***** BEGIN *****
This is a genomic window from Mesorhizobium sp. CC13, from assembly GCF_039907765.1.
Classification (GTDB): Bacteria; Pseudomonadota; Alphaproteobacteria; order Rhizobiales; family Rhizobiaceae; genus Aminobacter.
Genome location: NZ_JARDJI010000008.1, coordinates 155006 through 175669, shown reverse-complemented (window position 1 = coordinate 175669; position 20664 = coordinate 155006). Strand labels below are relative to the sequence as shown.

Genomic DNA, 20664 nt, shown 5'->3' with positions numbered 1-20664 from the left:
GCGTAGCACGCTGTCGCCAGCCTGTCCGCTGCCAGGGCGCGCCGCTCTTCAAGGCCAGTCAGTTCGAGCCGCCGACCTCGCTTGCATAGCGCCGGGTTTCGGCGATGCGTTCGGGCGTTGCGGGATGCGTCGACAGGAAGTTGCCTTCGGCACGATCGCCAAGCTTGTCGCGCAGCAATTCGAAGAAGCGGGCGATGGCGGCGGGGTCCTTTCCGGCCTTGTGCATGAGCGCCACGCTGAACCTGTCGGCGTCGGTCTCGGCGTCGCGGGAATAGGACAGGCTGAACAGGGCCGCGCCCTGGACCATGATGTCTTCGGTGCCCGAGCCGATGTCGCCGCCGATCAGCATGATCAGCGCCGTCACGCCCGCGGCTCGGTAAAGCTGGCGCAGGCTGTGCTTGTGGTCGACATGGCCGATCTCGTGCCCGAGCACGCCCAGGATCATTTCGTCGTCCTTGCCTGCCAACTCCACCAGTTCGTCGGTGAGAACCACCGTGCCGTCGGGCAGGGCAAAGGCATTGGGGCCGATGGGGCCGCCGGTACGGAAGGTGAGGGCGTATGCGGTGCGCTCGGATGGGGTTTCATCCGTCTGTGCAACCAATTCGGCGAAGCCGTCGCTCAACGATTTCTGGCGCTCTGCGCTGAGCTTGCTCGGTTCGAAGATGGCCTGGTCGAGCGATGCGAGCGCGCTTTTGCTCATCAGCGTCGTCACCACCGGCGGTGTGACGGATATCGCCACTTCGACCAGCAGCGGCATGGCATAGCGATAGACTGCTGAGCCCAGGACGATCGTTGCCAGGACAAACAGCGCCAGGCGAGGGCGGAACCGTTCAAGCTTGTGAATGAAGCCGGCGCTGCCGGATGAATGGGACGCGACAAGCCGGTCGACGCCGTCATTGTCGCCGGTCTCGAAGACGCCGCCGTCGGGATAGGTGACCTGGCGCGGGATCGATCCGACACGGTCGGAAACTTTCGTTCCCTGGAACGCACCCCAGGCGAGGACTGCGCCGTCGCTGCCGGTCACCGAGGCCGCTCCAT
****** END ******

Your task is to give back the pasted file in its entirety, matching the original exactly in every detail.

This is a genomic window from Mesorhizobium sp. CC13, from assembly GCF_039907765.1.
Classification (GTDB): Bacteria; Pseudomonadota; Alphaproteobacteria; order Rhizobiales; family Rhizobiaceae; genus Aminobacter.
Genome location: NZ_JARDJI010000008.1, coordinates 155006 through 175669, shown reverse-complemented (window position 1 = coordinate 175669; position 20664 = coordinate 155006). Strand labels below are relative to the sequence as shown.

Genomic DNA, 20664 nt, shown 5'->3' with positions numbered 1-20664 from the left:
GCGTAGCACGCTGTCGCCAGCCTGTCCGCTGCCAGGGCGCGCCGCTCTTCAAGGCCAGTCAGTTCGAGCCGCCGACCTCGCTTGCATAGCGCCGGGTTTCGGCGATGCGTTCGGGCGTTGCGGGATGCGTCGACAGGAAGTTGCCTTCGGCACGATCGCCAAGCTTGTCGCGCAGCAATTCGAAGAAGCGGGCGATGGCGGCGGGGTCCTTTCCGGCCTTGTGCATGAGCGCCACGCTGAACCTGTCGGCGTCGGTCTCGGCGTCGCGGGAATAGGACAGGCTGAACAGGGCCGCGCCCTGGACCATGATGTCTTCGGTGCCCGAGCCGATGTCGCCGCCGATCAGCATGATCAGCGCCGTCACGCCCGCGGCTCGGTAAAGCTGGCGCAGGCTGTGCTTGTGGTCGACATGGCCGATCTCGTGCCCGAGCACGCCCAGGATCATTTCGTCGTCCTTGCCTGCCAACTCCACCAGTTCGTCGGTGAGAACCACCGTGCCGTCGGGCAGGGCAAAGGCATTGGGGCCGATGGGGCCGCCGGTACGGAAGGTGAGGGCGTATGCGGTGCGCTCGGATGGGGTTTCATCCGTCTGTGCAACCAATTCGGCGAAGCCGTCGCTCAACGATTTCTGGCGCTCTGCGCTGAGCTTGCTCGGTTCGAAGATGGCCTGGTCGAGCGATGCGAGCGCGCTTTTGCTCATCAGCGTCGTCACCACCGGCGGTGTGACGGATATCGCCACTTCGACCAGCAGCGGCATGGCATAGCGATAGACTGCTGAGCCCAGGACGATCGTTGCCAGGACAAACAGCGCCAGGCGAGGGCGGAACCGTTCAAGCTTGTGAATGAAGCCGGCGCTGCCGGATGAATGGGACGCGACAAGCCGGTCGACGCCGTCATTGTCGCCGGTCTCGAAGACGCCGCCGTCGGGATAGGTGACCTGGCGCGGGATCGATCCGACACGGTCGGAAACTTTCGTTCCCTGGAACGCACCCCAGGCGAGGACTGCGCCGTCGCTGCCGGTCACCGAGGCCGCTCCAT